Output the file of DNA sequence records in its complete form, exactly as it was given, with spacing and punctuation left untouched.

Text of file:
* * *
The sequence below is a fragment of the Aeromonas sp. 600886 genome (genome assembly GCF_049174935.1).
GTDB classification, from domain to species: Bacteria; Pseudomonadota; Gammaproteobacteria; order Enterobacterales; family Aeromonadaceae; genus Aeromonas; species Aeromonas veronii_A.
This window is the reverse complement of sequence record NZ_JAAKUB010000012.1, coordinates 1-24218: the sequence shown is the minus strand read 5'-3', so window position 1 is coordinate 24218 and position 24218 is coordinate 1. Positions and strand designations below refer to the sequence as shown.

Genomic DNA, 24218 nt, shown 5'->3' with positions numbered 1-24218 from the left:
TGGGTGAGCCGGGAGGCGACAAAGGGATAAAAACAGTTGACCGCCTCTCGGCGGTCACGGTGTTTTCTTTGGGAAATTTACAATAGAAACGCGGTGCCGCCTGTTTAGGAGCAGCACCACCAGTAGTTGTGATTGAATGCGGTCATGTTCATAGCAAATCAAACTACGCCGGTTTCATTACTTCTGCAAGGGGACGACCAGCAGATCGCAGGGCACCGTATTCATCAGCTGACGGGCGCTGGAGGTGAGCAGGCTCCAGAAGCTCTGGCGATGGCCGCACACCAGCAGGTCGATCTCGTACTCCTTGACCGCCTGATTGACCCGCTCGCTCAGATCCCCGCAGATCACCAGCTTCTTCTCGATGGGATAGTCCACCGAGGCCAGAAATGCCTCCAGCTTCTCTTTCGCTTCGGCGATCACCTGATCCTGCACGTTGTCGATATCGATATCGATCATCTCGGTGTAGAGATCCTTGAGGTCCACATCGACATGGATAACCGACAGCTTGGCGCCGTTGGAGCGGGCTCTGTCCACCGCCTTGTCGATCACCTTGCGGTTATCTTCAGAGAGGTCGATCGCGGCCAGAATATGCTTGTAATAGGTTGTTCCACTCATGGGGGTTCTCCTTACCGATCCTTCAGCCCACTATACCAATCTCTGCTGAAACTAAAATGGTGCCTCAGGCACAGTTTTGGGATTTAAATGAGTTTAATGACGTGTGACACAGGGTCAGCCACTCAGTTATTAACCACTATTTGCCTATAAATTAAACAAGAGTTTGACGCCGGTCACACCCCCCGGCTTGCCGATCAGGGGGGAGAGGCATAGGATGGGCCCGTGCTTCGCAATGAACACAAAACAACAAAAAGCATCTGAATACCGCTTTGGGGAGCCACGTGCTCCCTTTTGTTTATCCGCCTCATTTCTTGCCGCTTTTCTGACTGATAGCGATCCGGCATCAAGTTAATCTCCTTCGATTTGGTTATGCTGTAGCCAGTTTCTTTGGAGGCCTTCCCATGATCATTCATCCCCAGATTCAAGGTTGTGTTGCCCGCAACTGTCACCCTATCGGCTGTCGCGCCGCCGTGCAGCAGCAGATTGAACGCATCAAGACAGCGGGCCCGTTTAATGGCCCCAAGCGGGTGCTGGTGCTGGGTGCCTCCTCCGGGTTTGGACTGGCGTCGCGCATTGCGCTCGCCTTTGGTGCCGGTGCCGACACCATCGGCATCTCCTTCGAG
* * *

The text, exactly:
The sequence below is a fragment of the Aeromonas sp. 600886 genome (genome assembly GCF_049174935.1).
GTDB classification, from domain to species: Bacteria; Pseudomonadota; Gammaproteobacteria; order Enterobacterales; family Aeromonadaceae; genus Aeromonas; species Aeromonas veronii_A.
This window is the reverse complement of sequence record NZ_JAAKUB010000012.1, coordinates 1-24218: the sequence shown is the minus strand read 5'-3', so window position 1 is coordinate 24218 and position 24218 is coordinate 1. Positions and strand designations below refer to the sequence as shown.

Genomic DNA, 24218 nt, shown 5'->3' with positions numbered 1-24218 from the left:
TGGGTGAGCCGGGAGGCGACAAAGGGATAAAAACAGTTGACCGCCTCTCGGCGGTCACGGTGTTTTCTTTGGGAAATTTACAATAGAAACGCGGTGCCGCCTGTTTAGGAGCAGCACCACCAGTAGTTGTGATTGAATGCGGTCATGTTCATAGCAAATCAAACTACGCCGGTTTCATTACTTCTGCAAGGGGACGACCAGCAGATCGCAGGGCACCGTATTCATCAGCTGACGGGCGCTGGAGGTGAGCAGGCTCCAGAAGCTCTGGCGATGGCCGCACACCAGCAGGTCGATCTCGTACTCCTTGACCGCCTGATTGACCCGCTCGCTCAGATCCCCGCAGATCACCAGCTTCTTCTCGATGGGATAGTCCACCGAGGCCAGAAATGCCTCCAGCTTCTCTTTCGCTTCGGCGATCACCTGATCCTGCACGTTGTCGATATCGATATCGATCATCTCGGTGTAGAGATCCTTGAGGTCCACATCGACATGGATAACCGACAGCTTGGCGCCGTTGGAGCGGGCTCTGTCCACCGCCTTGTCGATCACCTTGCGGTTATCTTCAGAGAGGTCGATCGCGGCCAGAATATGCTTGTAATAGGTTGTTCCACTCATGGGGGTTCTCCTTACCGATCCTTCAGCCCACTATACCAATCTCTGCTGAAACTAAAATGGTGCCTCAGGCACAGTTTTGGGATTTAAATGAGTTTAATGACGTGTGACACAGGGTCAGCCACTCAGTTATTAACCACTATTTGCCTATAAATTAAACAAGAGTTTGACGCCGGTCACACCCCCCGGCTTGCCGATCAGGGGGGAGAGGCATAGGATGGGCCCGTGCTTCGCAATGAACACAAAACAACAAAAAGCATCTGAATACCGCTTTGGGGAGCCACGTGCTCCCTTTTGTTTATCCGCCTCATTTCTTGCCGCTTTTCTGACTGATAGCGATCCGGCATCAAGTTAATCTCCTTCGATTTGGTTATGCTGTAGCCAGTTTCTTTGGAGGCCTTCCCATGATCATTCATCCCCAGATTCAAGGTTGTGTTGCCCGCAACTGTCACCCTATCGGCTGTCGCGCCGCCGTGCAGCAGCAGATTGAACGCATCAAGACAGCGGGCCCGTTTAATGGCCCCAAGCGGGTGCTGGTGCTGGGTGCCTCCTCCGGGTTTGGACTGGCGTCGCGCATTGCGCTCGCCTTTGGTGCCGGTGCCGACACCATCGGCATCTCCTTCGAG